Sarah Smit | Mail & Guardian | 5 November 2019 |
An “angry, distrustful and even vengeful woman”. This is how whistleblower Rosemary Hunter was described in an affidavit to the high court by her one-time boss, erstwhile Financial Services Board (FSB) chief executive Dube Tshidi.
The former deputy registrar of pensions can laugh it off now, recalling how her daughter wanted to make T-shirts declaring “I am with the vengeful woman”.
But even after all this time, the dig still stings.
Hunter is tall even when she is sitting down. She calls herself “ungainly”.
But seated in the Sandton offices of business law firm Fasken, where she now works, you wouldn’t believe her. Her look, she suggests, was co-ordinated by her daughter.
In 2016, Hunter took the FSB to court over the likely unlawfulness of the board’s “cancellation project”, which, between 2007 and 2013, saw the deregistration of almost 7 000 dormant pension funds. She accused the FSB, now the Financial Sector Conduct Authority, of failing to exercise proper oversight in the process.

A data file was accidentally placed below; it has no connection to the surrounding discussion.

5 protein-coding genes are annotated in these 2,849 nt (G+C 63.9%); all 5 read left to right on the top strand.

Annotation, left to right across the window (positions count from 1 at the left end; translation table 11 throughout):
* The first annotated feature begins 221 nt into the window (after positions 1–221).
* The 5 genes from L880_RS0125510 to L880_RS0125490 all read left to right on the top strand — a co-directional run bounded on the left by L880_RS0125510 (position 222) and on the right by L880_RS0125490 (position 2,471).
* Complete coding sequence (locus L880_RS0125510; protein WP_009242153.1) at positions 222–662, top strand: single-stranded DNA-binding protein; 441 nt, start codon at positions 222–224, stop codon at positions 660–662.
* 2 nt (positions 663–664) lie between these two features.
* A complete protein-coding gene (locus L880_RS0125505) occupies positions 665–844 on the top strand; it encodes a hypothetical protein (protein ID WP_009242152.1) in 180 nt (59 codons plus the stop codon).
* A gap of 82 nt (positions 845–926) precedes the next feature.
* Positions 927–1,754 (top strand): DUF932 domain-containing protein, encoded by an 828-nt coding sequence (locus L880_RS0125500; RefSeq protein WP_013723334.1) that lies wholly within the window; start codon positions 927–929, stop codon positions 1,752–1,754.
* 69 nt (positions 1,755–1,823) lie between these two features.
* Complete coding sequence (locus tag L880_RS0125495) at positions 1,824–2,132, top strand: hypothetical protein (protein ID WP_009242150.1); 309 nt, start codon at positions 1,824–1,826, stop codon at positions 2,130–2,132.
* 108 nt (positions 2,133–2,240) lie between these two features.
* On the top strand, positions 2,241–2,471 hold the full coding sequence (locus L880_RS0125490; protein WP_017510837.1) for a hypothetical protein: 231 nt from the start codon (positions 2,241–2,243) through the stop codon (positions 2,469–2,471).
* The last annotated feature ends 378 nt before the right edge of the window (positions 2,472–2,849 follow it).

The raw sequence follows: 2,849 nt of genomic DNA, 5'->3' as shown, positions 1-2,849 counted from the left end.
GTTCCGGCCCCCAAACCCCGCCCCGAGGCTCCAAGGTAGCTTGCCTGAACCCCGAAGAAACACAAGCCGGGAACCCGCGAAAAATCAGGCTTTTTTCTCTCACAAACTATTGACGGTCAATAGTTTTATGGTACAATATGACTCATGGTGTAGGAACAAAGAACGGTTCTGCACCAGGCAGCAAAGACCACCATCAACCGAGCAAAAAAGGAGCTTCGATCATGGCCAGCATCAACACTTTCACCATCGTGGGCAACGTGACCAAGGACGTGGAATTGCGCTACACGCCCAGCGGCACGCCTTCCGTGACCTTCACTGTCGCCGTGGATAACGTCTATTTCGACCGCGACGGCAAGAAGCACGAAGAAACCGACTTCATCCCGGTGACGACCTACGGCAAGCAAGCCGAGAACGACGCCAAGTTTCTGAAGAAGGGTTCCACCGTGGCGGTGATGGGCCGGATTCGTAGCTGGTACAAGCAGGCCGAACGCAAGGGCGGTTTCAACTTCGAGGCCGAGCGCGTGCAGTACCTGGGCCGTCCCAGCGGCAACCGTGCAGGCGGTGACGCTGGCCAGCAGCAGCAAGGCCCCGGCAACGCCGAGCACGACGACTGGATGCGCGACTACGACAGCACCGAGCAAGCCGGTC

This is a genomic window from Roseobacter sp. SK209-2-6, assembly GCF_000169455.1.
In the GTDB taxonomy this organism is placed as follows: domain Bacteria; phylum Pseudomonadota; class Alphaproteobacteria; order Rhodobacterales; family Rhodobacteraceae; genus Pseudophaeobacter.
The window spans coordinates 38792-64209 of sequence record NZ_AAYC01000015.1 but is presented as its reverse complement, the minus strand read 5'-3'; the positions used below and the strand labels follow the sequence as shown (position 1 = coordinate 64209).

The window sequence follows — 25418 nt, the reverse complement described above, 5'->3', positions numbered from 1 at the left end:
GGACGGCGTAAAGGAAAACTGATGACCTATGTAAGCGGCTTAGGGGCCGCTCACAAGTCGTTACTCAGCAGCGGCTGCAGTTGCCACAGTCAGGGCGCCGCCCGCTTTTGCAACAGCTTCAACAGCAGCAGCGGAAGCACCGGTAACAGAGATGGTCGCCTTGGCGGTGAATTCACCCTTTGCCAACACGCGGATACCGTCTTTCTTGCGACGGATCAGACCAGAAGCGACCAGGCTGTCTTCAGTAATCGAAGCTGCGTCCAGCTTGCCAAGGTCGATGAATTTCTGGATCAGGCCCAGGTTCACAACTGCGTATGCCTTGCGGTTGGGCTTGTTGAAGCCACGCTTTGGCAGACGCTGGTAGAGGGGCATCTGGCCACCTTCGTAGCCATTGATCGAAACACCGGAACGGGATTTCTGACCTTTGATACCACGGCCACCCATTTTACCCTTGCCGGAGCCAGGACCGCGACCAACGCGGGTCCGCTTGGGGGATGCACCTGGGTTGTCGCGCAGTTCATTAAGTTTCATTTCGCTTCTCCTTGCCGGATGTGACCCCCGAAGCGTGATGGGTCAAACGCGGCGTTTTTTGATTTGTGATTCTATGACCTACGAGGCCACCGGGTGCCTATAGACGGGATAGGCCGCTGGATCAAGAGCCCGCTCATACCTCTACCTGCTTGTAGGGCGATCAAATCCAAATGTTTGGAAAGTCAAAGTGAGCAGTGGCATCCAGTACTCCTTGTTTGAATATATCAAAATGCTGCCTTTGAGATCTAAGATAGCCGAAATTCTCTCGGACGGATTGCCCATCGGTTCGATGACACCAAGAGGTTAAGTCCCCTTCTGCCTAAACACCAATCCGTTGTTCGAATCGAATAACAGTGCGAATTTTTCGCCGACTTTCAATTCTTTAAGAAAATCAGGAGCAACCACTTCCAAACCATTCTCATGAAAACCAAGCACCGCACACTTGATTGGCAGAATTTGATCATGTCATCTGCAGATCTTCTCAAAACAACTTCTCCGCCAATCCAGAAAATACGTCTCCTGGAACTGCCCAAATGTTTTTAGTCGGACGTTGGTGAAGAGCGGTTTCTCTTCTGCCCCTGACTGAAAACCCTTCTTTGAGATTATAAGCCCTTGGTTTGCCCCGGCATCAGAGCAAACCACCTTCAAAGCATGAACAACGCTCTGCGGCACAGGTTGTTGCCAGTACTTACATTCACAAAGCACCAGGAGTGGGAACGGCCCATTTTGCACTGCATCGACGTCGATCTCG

The funds were cancelled despite the fact that some of them still held assets and people were owed payments from them.
After years of costly litigation to compel the FSB to investigate all the funds that were deregistered, Hunter lost her final attempt, in the Constitutional Court, last year.